5.0 out of 5 starsAn absolute must have for any kind soul out there!
Reviewed in the United States on May 12, 2014
I knew about Alice Herz-Sommer before I read this book, and I was always very fascinated by her life and especially for her happiness and content with life even though she faced the toughest events a life can have. This book shows her remarkable quest for happiness and how she can explain whole books on philosophical ideas of life with just a single sentence. She was an absolutely remarkable individual and I was deeply saddened when she past away a few months ago. The book is written as a life story told in part from her point of view but mostly from a third-person-viewer point of view (i.e the writer's). It tells how she grew up among the great literary minds of the early 20th century, and how she went through both world wars! She lived for 110 years and seen so much and experienced life so much that it is nothing less than amazing to read all about it. And this book covers every soulful bit of her experiences. I think, the writer did a great job assembling all those biographical stories to be told as a novel book, and not just as a simple biography. I enjoyed this book very much and I respect Alice very highly. This book is for those who want to broaden their understanding of life, and how it is possible to look at life perspectively and be happy. She was a pianist, and as a pianist myself, I consider this book to be as important for musicians as reading the biography of their favorite composers. Highly Recommended!!! Will give you some great inspiration and appreciation for life.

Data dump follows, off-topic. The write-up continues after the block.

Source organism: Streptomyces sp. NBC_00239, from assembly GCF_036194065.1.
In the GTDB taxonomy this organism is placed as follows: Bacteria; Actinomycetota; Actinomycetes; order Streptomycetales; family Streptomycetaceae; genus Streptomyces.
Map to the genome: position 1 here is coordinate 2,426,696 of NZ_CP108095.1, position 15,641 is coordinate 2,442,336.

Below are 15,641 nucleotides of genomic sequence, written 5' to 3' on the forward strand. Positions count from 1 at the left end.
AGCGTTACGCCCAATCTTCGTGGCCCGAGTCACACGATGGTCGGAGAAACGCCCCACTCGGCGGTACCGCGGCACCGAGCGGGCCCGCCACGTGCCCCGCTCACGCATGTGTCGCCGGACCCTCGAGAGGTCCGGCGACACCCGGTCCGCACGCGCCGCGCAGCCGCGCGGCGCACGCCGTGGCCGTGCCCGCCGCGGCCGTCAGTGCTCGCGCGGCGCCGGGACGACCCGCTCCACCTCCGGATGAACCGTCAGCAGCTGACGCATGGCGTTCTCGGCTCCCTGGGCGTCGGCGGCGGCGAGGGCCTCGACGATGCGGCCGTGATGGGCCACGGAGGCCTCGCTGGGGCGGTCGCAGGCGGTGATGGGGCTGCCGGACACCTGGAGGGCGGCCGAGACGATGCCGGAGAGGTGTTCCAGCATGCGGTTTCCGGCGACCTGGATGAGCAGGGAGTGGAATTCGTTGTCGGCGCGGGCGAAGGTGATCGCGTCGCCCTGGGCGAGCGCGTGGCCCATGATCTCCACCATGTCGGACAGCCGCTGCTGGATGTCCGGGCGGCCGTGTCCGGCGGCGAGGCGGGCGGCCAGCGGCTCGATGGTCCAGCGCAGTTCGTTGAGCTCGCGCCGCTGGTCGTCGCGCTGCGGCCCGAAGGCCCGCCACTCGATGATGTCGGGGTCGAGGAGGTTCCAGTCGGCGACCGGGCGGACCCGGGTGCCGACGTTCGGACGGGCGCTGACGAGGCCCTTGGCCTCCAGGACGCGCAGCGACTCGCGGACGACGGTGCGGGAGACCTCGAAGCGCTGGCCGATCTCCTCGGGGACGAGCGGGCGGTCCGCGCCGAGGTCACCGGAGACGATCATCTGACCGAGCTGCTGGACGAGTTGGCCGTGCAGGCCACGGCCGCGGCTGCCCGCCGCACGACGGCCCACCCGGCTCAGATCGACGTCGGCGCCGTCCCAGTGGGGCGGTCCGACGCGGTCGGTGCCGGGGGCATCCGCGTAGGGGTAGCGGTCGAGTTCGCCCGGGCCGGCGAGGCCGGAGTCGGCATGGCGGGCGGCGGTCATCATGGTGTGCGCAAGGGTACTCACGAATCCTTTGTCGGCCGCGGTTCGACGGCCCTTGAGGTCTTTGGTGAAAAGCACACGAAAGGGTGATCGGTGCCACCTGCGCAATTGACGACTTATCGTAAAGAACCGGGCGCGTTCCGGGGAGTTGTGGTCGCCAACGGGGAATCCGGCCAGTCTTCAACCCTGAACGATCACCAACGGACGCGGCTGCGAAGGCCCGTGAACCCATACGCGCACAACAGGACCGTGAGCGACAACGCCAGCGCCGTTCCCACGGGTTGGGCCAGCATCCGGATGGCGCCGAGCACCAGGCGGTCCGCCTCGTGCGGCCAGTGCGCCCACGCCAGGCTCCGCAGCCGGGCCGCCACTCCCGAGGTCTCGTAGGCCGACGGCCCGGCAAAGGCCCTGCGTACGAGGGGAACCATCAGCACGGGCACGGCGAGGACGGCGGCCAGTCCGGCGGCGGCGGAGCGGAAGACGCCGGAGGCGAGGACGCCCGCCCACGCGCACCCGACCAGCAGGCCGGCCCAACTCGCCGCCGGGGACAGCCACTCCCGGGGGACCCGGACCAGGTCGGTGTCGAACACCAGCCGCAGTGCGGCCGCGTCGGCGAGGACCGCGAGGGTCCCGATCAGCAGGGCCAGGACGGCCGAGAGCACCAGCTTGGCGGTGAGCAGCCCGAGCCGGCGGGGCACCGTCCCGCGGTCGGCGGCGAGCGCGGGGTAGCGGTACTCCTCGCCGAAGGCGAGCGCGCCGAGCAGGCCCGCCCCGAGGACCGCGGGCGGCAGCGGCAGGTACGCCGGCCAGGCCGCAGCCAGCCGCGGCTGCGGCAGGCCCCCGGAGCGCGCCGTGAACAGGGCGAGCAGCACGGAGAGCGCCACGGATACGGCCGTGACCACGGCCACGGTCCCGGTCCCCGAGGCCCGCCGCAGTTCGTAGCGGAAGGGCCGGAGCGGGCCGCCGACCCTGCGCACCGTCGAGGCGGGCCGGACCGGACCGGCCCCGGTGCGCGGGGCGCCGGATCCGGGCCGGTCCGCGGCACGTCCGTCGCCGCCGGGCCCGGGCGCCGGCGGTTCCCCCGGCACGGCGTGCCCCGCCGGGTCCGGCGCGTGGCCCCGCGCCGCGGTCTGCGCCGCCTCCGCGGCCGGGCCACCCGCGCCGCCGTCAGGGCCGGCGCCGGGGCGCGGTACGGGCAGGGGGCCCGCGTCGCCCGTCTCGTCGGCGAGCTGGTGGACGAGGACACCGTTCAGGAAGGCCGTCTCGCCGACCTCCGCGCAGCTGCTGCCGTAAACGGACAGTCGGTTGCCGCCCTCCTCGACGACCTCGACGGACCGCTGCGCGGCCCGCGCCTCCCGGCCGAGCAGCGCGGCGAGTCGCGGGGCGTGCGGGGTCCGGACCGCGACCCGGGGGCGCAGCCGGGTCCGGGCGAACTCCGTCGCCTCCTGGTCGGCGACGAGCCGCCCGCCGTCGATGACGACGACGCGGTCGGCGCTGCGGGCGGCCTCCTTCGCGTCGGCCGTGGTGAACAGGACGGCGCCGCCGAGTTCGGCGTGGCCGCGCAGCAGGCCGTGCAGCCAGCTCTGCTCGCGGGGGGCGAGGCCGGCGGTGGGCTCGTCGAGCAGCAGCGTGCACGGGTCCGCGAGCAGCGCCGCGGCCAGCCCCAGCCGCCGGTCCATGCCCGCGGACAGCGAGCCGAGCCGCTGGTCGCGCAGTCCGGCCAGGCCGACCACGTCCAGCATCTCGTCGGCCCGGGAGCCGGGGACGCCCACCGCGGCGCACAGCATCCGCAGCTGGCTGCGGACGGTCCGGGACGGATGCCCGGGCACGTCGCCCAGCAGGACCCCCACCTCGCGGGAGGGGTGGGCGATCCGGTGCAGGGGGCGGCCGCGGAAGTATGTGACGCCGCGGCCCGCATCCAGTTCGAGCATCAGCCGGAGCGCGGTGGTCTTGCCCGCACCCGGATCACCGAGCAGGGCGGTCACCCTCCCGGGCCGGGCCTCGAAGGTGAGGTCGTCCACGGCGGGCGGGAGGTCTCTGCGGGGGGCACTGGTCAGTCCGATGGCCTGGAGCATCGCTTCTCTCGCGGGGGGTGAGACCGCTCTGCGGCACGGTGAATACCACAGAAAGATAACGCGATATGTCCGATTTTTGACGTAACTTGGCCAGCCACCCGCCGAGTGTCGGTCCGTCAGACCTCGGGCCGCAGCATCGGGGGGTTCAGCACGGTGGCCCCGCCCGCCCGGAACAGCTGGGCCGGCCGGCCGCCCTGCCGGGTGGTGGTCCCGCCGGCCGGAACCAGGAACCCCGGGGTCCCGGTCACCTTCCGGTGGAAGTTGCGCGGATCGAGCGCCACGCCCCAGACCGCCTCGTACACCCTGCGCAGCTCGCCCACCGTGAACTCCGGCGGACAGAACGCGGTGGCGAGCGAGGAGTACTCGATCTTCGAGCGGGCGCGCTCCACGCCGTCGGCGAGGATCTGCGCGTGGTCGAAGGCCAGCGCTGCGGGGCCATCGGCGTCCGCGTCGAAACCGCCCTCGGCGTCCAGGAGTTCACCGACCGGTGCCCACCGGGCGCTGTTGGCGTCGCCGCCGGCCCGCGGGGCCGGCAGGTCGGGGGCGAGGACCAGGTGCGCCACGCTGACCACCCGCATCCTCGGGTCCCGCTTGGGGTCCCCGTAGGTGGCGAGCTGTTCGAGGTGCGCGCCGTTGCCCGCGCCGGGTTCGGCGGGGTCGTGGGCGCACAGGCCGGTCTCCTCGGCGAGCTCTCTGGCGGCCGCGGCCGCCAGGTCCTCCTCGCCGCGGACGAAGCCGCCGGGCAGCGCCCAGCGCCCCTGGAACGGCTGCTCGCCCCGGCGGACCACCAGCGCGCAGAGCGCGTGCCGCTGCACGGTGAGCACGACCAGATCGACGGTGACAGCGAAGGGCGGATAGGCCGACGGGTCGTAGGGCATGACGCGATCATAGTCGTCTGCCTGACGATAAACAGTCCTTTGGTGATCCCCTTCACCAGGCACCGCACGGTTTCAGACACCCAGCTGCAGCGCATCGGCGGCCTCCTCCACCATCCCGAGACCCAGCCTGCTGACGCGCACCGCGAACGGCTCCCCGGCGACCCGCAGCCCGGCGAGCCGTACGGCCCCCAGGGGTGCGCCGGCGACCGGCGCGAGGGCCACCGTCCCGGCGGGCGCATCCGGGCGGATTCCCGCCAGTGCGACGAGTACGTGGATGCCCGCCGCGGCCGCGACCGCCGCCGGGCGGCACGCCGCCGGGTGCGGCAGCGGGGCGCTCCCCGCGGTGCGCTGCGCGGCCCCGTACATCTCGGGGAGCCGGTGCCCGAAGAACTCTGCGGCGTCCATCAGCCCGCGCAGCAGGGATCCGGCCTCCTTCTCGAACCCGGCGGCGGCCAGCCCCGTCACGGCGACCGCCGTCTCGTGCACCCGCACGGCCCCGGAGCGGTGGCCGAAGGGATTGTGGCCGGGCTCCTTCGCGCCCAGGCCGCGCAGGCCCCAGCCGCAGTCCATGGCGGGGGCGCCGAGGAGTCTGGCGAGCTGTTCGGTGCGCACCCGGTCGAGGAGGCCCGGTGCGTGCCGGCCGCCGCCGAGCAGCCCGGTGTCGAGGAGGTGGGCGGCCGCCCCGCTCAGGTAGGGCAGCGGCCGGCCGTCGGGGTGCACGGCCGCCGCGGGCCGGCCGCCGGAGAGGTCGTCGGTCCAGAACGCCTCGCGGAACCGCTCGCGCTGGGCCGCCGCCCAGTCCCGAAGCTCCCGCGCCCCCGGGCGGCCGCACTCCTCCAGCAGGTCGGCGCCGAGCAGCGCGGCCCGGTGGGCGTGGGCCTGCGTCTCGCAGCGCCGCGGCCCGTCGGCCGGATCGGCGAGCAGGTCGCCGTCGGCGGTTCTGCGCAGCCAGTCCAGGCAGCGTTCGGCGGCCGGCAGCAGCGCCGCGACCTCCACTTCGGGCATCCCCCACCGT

Reviewed in the United States on December 31, 2013